Important: When a Thunderbolt 3 port is actually running in Thunderbolt mode rather than as a basic USB port or DisplayPort video output, the only data types that are running across the Thunderbolt link are DisplayPort and PCIe.  USB 3.x is not natively carried.  If you’re connected to a Thunderbolt 3 dock that offers USB 3.x ports, the dock contains a PCIe-based USB controller, meaning that USB traffic is PCIe along the Thunderbolt link. This would be just like having a desktop PC and installing a USB expansion card into a PCI Express slot on the motherboard.  The Thunderbolt link is exactly equivalent to the PCIe segment of that data path in the desktop scenario. Typically other dock devices, such as Ethernet controllers and audio ports, would also run through the USB controller within the dock. This will matter later.

Thunderbolt 3 Security Levels

No Security (SL0) – You can connect any Thunderbolt 3 device and it will immediately start working. The danger to this mode is that since Thunderbolt 3 supports PCIe, and PCIe allows direct access to system memory, a malicious Thunderbolt 3 device could access potentially sensitive data in your system’s memory, and in SL0 mode, the device would simply need to be plugged in to do so. The typical threat model here would involve an attacker doing this while you had left your system unattended somewhere. This may not be a practical risk for everyone, but it's why the higher security levels exist.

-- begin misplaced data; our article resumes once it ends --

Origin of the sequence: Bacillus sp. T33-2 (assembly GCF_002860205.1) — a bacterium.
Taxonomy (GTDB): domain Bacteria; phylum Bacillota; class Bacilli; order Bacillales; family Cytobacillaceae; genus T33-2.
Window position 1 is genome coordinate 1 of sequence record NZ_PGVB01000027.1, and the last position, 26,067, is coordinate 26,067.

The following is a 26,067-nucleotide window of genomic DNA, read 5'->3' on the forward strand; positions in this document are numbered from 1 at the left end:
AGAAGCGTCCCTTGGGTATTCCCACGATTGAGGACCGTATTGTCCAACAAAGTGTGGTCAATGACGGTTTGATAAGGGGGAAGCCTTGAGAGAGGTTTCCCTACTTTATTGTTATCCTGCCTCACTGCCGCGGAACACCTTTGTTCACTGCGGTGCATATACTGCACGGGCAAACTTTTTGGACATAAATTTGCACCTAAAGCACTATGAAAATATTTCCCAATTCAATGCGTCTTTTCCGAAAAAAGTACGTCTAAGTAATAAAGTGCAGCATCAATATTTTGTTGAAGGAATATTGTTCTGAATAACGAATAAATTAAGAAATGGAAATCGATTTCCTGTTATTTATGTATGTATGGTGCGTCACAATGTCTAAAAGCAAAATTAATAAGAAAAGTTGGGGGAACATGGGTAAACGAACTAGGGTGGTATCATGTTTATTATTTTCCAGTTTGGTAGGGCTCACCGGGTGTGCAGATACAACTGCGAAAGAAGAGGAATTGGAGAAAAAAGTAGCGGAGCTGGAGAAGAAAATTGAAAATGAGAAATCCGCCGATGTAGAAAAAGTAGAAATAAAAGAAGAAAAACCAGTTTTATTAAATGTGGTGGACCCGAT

User Authorization (SL1) – When a Thunderbolt 3 device is connected, the user must respond to a popup dialog box to explicitly allow the connection. The user can choose to allow once or to always allow that particular device. This mitigates the SL0 risk described above.

Secure Connection (SL2) – Same as SL1 except that if the user chooses to always allow a particular device, the system writes a cryptographic key to that device and also records it in its own firmware in order to perform a more robust "identity verification" of that device on subsequent connections, using a challenge/response mechanism. This prevents an attacker from taking the Device ID of a peripheral that had been granted "always allow" access and cloning it onto a malicious device, which under SL1 mode would allow that malicious device to gain "always allow" access. However, not all Thunderbolt 3 peripherals support SL2.